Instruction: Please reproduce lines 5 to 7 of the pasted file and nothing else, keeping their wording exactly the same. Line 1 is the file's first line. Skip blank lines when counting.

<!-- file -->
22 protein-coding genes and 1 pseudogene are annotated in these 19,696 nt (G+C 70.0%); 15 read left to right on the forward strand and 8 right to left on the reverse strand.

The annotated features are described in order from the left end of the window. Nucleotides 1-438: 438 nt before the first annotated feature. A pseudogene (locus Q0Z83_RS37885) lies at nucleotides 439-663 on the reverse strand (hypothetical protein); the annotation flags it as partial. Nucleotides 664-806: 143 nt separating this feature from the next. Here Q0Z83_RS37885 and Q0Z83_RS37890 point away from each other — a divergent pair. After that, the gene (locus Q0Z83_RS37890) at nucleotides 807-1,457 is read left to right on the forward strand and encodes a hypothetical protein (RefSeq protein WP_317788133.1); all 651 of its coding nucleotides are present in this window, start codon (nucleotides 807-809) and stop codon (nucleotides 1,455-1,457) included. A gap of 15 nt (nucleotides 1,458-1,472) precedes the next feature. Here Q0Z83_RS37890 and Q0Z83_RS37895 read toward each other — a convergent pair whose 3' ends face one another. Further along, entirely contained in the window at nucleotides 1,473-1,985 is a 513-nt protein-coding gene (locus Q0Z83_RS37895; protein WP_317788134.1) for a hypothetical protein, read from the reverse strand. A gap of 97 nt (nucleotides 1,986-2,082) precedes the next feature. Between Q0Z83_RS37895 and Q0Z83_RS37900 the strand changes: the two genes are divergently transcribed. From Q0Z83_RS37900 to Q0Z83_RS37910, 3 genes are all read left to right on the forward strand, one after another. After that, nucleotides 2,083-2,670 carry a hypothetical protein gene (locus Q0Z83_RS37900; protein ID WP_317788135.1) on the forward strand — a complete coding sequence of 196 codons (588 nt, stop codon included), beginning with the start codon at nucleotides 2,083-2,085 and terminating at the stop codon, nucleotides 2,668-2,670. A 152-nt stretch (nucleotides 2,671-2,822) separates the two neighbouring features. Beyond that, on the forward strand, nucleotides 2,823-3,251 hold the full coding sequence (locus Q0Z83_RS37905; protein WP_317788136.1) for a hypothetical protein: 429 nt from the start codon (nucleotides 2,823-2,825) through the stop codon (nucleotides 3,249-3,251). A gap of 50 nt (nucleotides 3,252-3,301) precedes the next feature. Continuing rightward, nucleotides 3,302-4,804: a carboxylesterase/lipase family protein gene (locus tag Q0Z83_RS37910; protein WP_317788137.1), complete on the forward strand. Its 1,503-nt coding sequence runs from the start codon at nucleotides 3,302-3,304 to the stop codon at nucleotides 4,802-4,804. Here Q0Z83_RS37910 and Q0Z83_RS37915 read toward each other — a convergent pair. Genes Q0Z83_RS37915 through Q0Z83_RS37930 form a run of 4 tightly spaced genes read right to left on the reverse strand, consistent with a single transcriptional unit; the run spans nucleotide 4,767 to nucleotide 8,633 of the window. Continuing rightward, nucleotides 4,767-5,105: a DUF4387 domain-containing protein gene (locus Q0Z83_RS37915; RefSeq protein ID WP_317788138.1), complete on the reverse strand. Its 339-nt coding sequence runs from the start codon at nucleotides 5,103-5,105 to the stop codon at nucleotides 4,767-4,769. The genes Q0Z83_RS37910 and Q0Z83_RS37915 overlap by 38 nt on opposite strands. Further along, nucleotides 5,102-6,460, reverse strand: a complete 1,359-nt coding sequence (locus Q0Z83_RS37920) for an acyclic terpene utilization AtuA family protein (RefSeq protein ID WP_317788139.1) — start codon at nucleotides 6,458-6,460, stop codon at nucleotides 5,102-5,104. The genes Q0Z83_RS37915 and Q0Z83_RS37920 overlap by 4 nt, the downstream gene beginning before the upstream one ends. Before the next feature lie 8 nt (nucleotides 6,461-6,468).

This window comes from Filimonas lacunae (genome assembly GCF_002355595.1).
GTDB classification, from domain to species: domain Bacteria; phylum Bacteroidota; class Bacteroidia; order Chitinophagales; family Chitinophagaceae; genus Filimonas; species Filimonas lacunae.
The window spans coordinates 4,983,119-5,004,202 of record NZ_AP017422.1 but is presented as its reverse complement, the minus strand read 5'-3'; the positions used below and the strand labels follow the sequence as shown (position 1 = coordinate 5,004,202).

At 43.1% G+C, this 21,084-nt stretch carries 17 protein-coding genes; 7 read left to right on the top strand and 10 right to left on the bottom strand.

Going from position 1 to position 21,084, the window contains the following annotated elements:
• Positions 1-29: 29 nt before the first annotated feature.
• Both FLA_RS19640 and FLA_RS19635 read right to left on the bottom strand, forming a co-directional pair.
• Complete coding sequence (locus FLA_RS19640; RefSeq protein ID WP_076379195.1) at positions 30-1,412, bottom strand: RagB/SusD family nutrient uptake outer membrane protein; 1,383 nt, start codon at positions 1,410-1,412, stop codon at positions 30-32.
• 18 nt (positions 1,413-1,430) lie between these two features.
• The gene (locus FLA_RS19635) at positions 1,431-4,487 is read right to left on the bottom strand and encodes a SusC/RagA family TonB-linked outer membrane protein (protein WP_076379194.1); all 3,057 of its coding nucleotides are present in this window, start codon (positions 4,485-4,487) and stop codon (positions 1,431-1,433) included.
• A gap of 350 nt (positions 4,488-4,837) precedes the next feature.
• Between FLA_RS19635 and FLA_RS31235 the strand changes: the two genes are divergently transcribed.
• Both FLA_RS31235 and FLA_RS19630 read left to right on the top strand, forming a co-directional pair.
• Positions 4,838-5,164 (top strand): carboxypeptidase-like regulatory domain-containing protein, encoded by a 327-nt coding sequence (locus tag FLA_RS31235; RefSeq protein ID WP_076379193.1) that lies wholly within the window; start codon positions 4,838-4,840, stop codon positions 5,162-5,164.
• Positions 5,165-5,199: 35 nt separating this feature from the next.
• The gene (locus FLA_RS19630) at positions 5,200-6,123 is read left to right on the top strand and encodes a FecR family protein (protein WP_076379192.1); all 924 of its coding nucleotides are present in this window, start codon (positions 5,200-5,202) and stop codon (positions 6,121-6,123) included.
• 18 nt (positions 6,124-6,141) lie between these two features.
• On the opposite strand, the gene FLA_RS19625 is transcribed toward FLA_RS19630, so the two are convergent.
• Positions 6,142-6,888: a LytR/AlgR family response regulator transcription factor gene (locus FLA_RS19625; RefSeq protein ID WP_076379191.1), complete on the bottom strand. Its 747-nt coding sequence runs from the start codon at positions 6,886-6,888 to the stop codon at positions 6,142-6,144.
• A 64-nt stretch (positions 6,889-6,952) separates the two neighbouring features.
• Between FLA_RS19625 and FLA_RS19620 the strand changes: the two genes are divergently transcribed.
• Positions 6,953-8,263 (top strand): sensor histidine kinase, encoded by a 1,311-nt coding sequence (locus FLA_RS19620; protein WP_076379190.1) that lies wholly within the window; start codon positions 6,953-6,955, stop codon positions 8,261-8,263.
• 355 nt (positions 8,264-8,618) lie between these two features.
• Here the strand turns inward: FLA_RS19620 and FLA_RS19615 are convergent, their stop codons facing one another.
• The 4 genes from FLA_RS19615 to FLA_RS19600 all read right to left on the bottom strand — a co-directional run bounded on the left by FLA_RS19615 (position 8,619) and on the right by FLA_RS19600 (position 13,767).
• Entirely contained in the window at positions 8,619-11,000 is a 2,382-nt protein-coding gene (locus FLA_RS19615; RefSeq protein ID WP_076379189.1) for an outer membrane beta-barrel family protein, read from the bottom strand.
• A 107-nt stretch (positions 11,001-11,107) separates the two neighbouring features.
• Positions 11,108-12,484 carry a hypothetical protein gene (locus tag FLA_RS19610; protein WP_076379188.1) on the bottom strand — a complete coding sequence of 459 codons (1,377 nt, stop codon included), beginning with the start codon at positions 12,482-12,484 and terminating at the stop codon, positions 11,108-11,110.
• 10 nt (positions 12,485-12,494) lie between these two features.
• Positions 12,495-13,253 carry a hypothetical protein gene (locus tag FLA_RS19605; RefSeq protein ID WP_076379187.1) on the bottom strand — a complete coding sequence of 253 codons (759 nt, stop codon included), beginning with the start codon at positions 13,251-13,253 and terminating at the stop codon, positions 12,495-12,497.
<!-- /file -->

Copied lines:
The window spans coordinates 4,983,119-5,004,202 of record NZ_AP017422.1 but is presented as its reverse complement, the minus strand read 5'-3'; the positions used below and the strand labels follow the sequence as shown (position 1 = coordinate 5,004,202).

At 43.1% G+C, this 21,084-nt stretch carries 17 protein-coding genes; 7 read left to right on the top strand and 10 right to left on the bottom strand.

Going from position 1 to position 21,084, the window contains the following annotated elements: